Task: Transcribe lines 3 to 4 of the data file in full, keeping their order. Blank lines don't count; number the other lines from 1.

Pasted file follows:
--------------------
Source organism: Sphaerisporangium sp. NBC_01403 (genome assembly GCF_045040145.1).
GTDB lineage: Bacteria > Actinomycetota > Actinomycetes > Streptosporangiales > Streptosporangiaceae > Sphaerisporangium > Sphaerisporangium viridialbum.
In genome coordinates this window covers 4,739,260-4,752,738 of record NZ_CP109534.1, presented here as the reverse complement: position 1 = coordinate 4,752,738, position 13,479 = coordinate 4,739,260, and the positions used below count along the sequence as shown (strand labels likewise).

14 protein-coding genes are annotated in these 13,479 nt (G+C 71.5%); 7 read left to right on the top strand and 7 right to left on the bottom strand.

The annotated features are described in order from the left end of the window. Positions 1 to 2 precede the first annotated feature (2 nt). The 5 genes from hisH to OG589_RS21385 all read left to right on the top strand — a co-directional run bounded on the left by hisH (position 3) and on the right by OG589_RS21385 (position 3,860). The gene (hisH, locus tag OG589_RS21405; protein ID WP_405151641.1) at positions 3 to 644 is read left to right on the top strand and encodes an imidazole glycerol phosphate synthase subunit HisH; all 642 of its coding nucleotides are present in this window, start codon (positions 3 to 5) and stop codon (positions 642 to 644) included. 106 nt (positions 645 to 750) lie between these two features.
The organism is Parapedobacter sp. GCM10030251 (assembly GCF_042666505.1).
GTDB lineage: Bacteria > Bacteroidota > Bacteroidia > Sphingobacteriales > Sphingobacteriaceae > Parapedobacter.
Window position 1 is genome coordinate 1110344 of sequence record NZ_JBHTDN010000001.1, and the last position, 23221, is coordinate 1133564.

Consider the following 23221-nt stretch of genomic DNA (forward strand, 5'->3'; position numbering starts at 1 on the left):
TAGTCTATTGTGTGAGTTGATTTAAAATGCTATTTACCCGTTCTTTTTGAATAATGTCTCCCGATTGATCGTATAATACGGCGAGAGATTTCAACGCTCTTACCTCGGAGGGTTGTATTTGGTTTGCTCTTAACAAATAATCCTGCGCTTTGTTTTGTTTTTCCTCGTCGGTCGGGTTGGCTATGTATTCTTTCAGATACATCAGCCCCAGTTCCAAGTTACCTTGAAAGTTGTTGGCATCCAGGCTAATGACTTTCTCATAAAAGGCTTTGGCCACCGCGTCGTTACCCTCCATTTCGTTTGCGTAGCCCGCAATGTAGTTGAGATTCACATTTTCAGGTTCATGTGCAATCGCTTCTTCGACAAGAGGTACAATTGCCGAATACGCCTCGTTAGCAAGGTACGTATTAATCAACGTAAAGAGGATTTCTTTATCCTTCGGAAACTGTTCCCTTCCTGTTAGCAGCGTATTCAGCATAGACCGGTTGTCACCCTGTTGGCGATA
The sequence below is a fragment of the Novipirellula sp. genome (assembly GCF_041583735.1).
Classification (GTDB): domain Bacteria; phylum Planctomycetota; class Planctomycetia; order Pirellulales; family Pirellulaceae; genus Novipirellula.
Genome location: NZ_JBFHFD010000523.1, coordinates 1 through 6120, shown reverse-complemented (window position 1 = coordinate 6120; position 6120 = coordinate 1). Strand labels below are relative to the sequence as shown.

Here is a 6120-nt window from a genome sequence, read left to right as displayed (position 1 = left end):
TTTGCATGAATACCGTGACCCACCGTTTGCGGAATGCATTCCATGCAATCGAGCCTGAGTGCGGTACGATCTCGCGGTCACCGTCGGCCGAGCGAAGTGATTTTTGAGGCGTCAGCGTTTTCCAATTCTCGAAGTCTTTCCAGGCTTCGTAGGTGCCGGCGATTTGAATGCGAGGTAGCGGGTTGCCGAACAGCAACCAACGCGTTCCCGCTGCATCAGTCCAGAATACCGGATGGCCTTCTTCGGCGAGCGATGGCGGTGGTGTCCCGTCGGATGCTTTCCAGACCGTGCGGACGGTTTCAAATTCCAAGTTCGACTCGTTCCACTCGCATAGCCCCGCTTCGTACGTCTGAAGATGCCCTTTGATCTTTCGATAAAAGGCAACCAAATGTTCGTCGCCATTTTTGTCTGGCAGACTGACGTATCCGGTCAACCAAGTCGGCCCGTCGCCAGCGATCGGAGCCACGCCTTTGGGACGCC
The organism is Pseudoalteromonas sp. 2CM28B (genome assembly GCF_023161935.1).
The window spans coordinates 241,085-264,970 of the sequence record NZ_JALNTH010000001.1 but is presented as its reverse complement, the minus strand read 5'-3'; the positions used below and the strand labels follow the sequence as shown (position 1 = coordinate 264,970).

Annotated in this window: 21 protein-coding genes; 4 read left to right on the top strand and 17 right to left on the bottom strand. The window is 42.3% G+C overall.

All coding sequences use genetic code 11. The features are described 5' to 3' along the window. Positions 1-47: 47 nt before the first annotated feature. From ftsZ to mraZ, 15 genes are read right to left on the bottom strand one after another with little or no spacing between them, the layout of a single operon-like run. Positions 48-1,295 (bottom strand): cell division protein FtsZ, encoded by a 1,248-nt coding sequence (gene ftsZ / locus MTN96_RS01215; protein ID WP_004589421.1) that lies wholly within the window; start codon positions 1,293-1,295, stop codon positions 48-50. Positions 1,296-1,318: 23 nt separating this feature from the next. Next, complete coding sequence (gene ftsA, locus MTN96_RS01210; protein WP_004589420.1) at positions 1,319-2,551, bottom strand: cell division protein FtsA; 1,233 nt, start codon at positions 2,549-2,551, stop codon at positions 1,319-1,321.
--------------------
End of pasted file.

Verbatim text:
In genome coordinates this window covers 4,739,260-4,752,738 of record NZ_CP109534.1, presented here as the reverse complement: position 1 = coordinate 4,752,738, position 13,479 = coordinate 4,739,260, and the positions used below count along the sequence as shown (strand labels likewise).

14 protein-coding genes are annotated in these 13,479 nt (G+C 71.5%); 7 read left to right on the top strand and 7 right to left on the bottom strand.